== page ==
There is a place for everyone in London, in every sense…
London Exposed, with its Incomplete History of Secrets, opens the door to ancient and still thriving London markets, also legendary entertainment venues, streets, districts, parks, buildings, best walks and much else. Secret London has so much to reveal to so many, so let London Exposed unlock these secrets and expose you to amazing London!
Carnaby Street has seen it all. Synonymous with the ‘Swinging 60’s’, it also played its part in the ‘Snarling 70’s’. The West End street has had a knack for placing its finger on the mood of the day and driving fashions and aspects of modern culture - particularly music.
Brixton is one of many London areas that has been reborn over the last couple of decades. In the 1970’s it was a place not to wonder into by accident after nightfall, today it’s a thriving, stylish, trendy, desirable, fun, fascinating cultural explosion and, at the heart of it, is Brixton Village Market.
There happens to be much more to Baker Street than Sherlock Holmes and the classic Gerry Rafferty song. Of course Holmes’ 221B Baker St. is one of the most famous addresses in the world, but he has had many well-known neighbours including William Pitt the Younger (who became Prime Minister at the age of 24), H.G Wells, the explorer Sir Richard Burton, Dusty Springfield and Madame Tussaud.
No prizes for guessing what lies at the heart of this tranquil and rather gorgeous slice of relaxed and refined London. Ferraris and lots of opera singing waiters.
Not really, it is, of course, the canal (although the first part may well be true also).
Leadenhall Market is historic, ornate, spectacular, awe-inspiring and, thanks to Harry Potter films, you can add ‘magical’. The remarkable marketplace located in the centre of London’s financial district on Gracechurch Street has seen trading for 100’s of years.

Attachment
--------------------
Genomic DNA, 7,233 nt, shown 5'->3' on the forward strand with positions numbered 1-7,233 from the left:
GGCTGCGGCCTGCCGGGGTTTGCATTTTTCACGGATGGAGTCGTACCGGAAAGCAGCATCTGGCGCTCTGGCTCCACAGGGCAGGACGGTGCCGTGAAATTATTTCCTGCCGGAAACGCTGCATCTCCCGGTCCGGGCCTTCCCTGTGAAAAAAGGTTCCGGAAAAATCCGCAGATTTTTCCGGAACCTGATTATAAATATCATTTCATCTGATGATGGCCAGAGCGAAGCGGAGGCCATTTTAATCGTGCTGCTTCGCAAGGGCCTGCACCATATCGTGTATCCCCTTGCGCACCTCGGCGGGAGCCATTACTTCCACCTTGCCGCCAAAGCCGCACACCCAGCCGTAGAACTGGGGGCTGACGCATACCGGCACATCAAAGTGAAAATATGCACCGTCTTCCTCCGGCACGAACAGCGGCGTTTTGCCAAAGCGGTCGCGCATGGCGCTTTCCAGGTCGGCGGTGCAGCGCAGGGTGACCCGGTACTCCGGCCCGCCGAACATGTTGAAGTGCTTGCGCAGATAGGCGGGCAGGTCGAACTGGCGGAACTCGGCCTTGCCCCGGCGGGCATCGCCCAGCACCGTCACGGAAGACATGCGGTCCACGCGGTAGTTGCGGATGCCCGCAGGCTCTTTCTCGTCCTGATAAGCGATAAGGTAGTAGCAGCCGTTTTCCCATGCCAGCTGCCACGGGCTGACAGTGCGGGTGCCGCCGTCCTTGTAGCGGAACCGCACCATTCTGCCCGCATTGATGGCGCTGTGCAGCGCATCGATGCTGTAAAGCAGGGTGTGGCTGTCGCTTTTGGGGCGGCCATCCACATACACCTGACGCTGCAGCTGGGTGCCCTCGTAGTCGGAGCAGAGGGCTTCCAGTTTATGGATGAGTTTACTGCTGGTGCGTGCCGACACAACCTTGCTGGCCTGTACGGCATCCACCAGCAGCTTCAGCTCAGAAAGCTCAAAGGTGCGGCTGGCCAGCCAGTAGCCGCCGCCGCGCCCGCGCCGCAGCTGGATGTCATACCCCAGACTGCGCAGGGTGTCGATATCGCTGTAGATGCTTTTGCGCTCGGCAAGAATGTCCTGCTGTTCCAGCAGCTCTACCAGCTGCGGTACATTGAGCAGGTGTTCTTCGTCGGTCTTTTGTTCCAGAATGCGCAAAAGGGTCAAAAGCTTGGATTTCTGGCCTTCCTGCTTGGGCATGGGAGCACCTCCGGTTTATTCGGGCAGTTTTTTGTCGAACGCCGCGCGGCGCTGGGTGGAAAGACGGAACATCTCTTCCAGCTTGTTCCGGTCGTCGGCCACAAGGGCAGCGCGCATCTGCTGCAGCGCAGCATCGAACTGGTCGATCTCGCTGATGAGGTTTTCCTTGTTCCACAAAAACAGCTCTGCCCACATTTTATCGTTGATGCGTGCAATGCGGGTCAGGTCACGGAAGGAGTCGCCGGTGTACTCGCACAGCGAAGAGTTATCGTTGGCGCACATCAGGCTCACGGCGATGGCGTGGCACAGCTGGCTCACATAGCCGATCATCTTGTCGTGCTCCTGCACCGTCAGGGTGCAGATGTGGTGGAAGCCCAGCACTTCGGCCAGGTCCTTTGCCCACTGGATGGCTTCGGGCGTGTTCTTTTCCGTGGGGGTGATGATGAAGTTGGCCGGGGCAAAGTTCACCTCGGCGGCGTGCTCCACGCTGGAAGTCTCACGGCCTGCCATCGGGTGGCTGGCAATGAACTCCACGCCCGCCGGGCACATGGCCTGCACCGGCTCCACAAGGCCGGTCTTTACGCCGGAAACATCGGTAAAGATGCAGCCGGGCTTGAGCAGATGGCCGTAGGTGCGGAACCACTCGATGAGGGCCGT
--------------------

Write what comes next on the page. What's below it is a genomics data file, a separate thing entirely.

Hay’s Galleria sits between London Bridge Station and the River Thames and its importance in the area dates back to the mid-1600’s. Alexander Hay took over the lease on a brewhouse and his business empire flourished where tea clippers had propelled global trade.
It is said that a successful life is dependent on being able to spot the right signs. OK, maybe not shop signs, but until the metaphysics and divine interventions kick in, these will certainly pass the time…
Covent Garden Market is one of London’s must-visit shopping/entertainment and cultural areas for all visitors. Sitting between Charing Cross and Drury Lane, it’s a shopping area where you don’t even need to shop, just enjoy the sights, sounds, atmosphere and historic ambience… and maybe a couple of drinks.
If you are ever involved in a quiz and asked the question, “What is the 4th most popular visitor attraction in London?” you will now be able to answer with absolute confidence and authority…
Let's get one thing straight from the outset….the giant ornate tower at Westminster with a four-sided clock on it is not called Big Ben! This is likely to shock people from all over the world, and indeed possibly the majority of UK residents too. But it is a fact.
Abbey Road. Has a piece of infrastructure ever been more associated with the world of rock and pop? It is impossible to hear the address without thinking The Beatles. The fact they named an album Abbey Road helps propel this association of course, but the fact is, this remarkable site already had a significant musical heritage before any of the Beatles were born.
London’s Borough Market was front-page news worldwide in 2017 for all the wrong reasons. Knife and machete-wielding jihadist lunatics drove into the thronging and thriving area and proceeded to hack and stab as many people as they could.
There has been a market in this site for over 350 years and you cannot help but sense the hustle and bustle and echoes of trading over the centuries… No place name partially made up of the word ‘spital’ is going to sound too glamorous, but it is a fantastically authentic piece of London.
Babylon might lay claim to a Wonder of the World, but its Hanging Gardens are no more (and may never even have existed at all), and anyway – they never served a decent pint.
London’s Hanging Gardens are still very much alive and well.
Shopping and shops appear to split people into two camps: those who treat shopping as an exciting recreational activity full of wonder and possibilities, and those who shop reluctantly only because they need something.